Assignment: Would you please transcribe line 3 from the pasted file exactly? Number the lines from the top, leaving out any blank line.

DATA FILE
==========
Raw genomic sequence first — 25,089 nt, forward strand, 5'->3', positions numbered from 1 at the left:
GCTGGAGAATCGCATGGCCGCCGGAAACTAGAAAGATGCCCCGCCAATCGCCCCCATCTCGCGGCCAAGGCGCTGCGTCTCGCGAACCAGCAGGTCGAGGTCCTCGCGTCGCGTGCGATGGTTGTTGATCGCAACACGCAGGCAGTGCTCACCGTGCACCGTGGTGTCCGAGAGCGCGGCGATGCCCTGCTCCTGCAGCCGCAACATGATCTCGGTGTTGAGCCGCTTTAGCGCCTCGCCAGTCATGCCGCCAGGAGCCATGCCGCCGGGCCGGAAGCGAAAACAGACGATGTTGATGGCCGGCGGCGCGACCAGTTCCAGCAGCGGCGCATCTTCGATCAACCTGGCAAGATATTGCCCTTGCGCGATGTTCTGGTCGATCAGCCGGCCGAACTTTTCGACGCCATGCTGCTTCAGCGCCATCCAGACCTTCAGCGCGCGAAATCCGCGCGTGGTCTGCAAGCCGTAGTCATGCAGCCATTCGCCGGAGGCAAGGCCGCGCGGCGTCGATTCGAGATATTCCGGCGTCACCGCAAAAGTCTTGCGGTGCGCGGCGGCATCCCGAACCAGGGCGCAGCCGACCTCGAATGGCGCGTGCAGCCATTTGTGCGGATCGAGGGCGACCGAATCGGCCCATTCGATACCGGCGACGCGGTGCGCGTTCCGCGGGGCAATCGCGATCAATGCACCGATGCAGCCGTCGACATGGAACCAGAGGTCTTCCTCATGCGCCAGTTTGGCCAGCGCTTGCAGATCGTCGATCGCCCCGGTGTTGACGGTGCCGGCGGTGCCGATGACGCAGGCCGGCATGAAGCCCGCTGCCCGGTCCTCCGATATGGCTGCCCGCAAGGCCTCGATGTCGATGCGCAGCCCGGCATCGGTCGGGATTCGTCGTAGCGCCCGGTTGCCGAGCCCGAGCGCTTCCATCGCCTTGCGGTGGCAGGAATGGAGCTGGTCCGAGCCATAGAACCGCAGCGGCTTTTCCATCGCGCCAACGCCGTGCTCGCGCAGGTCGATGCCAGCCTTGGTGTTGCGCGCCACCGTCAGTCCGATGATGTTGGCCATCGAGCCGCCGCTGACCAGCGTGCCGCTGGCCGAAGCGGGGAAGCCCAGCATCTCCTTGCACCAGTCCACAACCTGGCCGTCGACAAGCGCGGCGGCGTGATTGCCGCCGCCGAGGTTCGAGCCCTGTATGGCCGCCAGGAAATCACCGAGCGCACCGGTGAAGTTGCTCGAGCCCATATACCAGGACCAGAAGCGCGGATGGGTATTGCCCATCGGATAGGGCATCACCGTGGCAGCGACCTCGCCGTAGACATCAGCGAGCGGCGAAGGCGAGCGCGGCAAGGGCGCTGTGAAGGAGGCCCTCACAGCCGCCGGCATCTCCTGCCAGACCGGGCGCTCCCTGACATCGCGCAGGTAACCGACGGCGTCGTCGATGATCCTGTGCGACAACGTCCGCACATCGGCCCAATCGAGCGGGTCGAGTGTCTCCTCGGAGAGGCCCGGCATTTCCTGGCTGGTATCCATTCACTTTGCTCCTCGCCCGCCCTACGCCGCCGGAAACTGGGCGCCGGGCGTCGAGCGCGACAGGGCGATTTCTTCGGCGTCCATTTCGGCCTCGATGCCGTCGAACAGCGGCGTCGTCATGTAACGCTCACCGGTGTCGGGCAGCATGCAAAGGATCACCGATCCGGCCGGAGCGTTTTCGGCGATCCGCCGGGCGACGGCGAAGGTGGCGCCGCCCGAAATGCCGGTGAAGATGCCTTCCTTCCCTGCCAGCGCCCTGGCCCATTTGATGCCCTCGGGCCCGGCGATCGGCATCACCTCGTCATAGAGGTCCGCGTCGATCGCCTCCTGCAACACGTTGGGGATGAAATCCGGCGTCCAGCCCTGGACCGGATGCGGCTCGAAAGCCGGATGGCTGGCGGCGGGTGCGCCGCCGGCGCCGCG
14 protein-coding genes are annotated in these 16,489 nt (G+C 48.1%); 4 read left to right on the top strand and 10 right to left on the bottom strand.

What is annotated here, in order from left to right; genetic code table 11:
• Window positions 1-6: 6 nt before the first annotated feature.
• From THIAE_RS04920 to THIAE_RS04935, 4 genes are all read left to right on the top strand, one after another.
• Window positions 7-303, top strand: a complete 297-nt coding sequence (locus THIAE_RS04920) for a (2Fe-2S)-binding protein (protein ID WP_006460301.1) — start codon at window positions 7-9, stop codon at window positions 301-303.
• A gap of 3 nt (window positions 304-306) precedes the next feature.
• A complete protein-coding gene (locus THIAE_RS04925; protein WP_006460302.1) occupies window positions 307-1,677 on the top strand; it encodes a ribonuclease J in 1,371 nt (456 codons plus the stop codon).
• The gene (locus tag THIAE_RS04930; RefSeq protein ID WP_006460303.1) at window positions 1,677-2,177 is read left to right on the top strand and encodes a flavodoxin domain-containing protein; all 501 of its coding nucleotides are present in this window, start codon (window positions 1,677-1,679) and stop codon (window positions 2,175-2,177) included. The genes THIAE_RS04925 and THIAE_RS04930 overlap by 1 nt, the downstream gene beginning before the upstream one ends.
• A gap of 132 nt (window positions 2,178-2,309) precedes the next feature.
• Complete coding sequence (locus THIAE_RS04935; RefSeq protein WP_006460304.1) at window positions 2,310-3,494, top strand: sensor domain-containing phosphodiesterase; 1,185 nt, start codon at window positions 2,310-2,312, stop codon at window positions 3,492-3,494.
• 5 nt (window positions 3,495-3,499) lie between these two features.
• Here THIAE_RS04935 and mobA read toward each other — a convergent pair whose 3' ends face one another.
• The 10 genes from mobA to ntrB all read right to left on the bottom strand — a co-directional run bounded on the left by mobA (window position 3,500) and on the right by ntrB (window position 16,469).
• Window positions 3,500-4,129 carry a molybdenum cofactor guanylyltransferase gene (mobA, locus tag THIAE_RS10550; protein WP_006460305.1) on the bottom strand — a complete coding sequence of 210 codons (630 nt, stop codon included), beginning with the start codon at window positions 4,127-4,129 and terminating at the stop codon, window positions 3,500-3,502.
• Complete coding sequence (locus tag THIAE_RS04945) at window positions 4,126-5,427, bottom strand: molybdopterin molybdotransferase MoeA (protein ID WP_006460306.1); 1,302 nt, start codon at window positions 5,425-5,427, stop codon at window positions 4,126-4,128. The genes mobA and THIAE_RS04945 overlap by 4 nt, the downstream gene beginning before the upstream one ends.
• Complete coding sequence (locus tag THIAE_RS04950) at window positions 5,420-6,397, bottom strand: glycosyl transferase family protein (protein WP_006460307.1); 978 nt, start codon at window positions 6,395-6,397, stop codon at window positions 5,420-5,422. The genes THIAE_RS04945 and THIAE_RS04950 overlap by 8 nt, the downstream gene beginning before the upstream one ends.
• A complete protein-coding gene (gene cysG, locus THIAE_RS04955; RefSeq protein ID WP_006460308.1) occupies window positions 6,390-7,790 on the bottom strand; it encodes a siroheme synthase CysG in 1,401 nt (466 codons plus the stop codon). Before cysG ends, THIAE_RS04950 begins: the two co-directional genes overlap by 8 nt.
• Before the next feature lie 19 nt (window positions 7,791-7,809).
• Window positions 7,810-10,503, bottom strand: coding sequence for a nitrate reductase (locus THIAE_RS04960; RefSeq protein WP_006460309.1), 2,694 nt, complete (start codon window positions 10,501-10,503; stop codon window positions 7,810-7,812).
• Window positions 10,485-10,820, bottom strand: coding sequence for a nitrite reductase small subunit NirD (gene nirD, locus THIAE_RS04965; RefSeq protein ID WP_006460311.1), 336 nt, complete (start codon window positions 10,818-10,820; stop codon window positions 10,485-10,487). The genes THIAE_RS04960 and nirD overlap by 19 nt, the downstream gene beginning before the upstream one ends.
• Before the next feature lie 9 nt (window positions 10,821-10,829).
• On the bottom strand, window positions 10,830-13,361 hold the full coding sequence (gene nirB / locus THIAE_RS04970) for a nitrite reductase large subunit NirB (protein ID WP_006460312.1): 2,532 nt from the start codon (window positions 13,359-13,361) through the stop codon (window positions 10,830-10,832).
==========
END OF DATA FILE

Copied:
14 protein-coding genes are annotated in these 16,489 nt (G+C 48.1%); 4 read left to right on the top strand and 10 right to left on the bottom strand.